Showing posts with label SCIENCE WORLD. Show all posts
Showing posts with label SCIENCE WORLD. Show all posts

Sunday, March 22, 2015

Amazing Facts about the Human Body

1. A Human baby has over 300 bones (60 more than adults). With the passage of time some bones get dissolved inside and some get joined with others. 
2. At the point when a pregnant lady endures organ harm, (for example, a heart assault), the hatchling sends undeveloped cells to the harmed organ to help repair it. Furthermore ladies who have beforehand been pregnant show neurological insurance against specific infections.
3. With 100,000 miles of veins inside the normal human body, one can circumnavigate Earth more than two times. Same is true for DNA strand in a human body.
4. A human nose can remember about 50,000 different scents/odors. 
5. If the Earth was straight, human eye could detect a lighted candle during the evening from up to 30 miles away. The same reason, why we are able to see brightly lit up moon even at millions of miles away.
6. Humans shed about 600,000 particles of skin every hour. Summing up would be around 18kg of skin shed during whole lifetime. 
7. At about 250 miles per hour, red blood cells complete full body circuit every 60 seconds, quicker than a Formula 1 racecar. 
8. The human cerebrum can read up to 1,000 words every moment. 
9. An average person produces enough saliva in his lifetime to fill 2 swimming pools easily. 
10. A grown-up is comprised of 7,000,000,000,000,000,000,000,000,000 (7 octillion) molecules. For viewpoint, there's a "measly" 300,000,000,000 (300 billion) stars in our system. 
11. Human beings are the best long distance runners on the planet; better than any four-legged creature. Actually, a great many years prior we used to pursue our prey until they ran themselves to death. 
12. A normal human body has enough iron that can make a 3 inch long nail out of it. 
13. In 30 minutes, the human body gives off enough heat to bring a gallon of water to bubbles.
14. Similar to finger prints, every human being also has unique tongue print. 
15. We have the same measure of hairs on our body as a chimpanzee. Most are futile along these lines fine that they are imperceptible.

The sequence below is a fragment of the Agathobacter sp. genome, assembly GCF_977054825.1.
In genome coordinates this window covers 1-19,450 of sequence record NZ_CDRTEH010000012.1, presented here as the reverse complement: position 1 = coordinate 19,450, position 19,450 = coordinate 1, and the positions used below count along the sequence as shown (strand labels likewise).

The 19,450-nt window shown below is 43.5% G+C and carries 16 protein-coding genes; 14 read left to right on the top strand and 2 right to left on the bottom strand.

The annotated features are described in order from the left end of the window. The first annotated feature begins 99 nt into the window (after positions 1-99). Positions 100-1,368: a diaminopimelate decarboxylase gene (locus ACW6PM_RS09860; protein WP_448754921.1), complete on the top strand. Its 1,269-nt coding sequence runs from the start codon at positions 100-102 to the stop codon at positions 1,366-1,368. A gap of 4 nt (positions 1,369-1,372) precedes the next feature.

16. The particles that make up your human body today are same iotas that framed amid the Big Bang 13.7 billion years prior. 
17. Human bone is as solid as rock. A square of bone the extent of a matchbox could hold nine tons of weight. And is stronger than the steel.
18. In the event that the human mind was a machine, it could perform 38 thousand-trillion operations every second. The world's most compelling supercomputer, Blue gene, can oversee just .002% of that. 
19. The centering muscles in your eyes move around 100,000 times each day. To give your leg muscles the same workout, you'd have to walk 50 miles. 
20. A human brain uses 20% of the total oxygen and blood in the body. Similarly, a human brain consumes one-third of the meal you consumes every time.

Monday, November 12, 2012


Bones :
The largest bones is the femur, or thigh bone which is 20 inches in a six-foot tall man. The smallest bone is the stirrup in the ear, which is one-tenth of an inch. Each had has 27 bones : eight in the wrist, five in the palm, and 14 in the fingers. A newborn baby has 300 bones, some of which fuse to form in the adult.
Blood :
In a child, there are 60,000 miles of blood vessels. An adult has 100,000 miles of blood vessels. The blood circulates through the body 1,000 times a day.
Brain :
A newborn baby has a brain that weights three ounces. The average brain of an adult weighs three pounds. The brains is the "mission control center" of the body, sending our messages at a rate of 240 miles per hour. The left side of the brain controls the right side of the body and the right side of the brain controls the left side of the body.

Cells :
The cells are the body's building blocks. There are about 26 billion cells in an adult.
Eyes :
Each eye weighs 1 1/4 ounces. The eyes are constantly in motion, even during sleep. Tears keep the eyes warm and are continually secreted through 12 ducts in the eye. Tears are normally secreted through two canals near the inner corner of the eyes.
Fluid :
The body is two-thirds water. Blood is 83% water, muscles are 75% water, the brain 74% water, and the bones contain 22% water. In a single day, three pints of saliva are produced in the mouth.
Hair :
Kids have about 75,000 hairs on their heads, which grow about 1/100 of an inch daily. Hairs of different colors grow at different rates. Dark hair grows faster than light-colored hair. No one known why. Each hair on the scalp grows about five inches a year. Eyelashes keep dust out of the eyes. Aneyelash lives about 150 days before it falls out and is replaced.
Muscles :
There are over 650 muscles in the body, form the tiny ones that move the legs. The strongest muscle is the masseter muscle of the jaw. It takes at least 14 muscles to smile. The smallest in the body is located in the middle ear. Fingers have no muscles.
Nails :
Nails are made up of hardened skin called kertain. Nails protect the ends of the fingers and toes. The half-moon at the root of the nail is called the lunule. Nails grow faster in summer than in winter. Fingernails grow fourtimes faster than toenails. Right - handed people's nails grow faster in their right hands. Left-handed people's nails grow faster on their left hand.
Nose :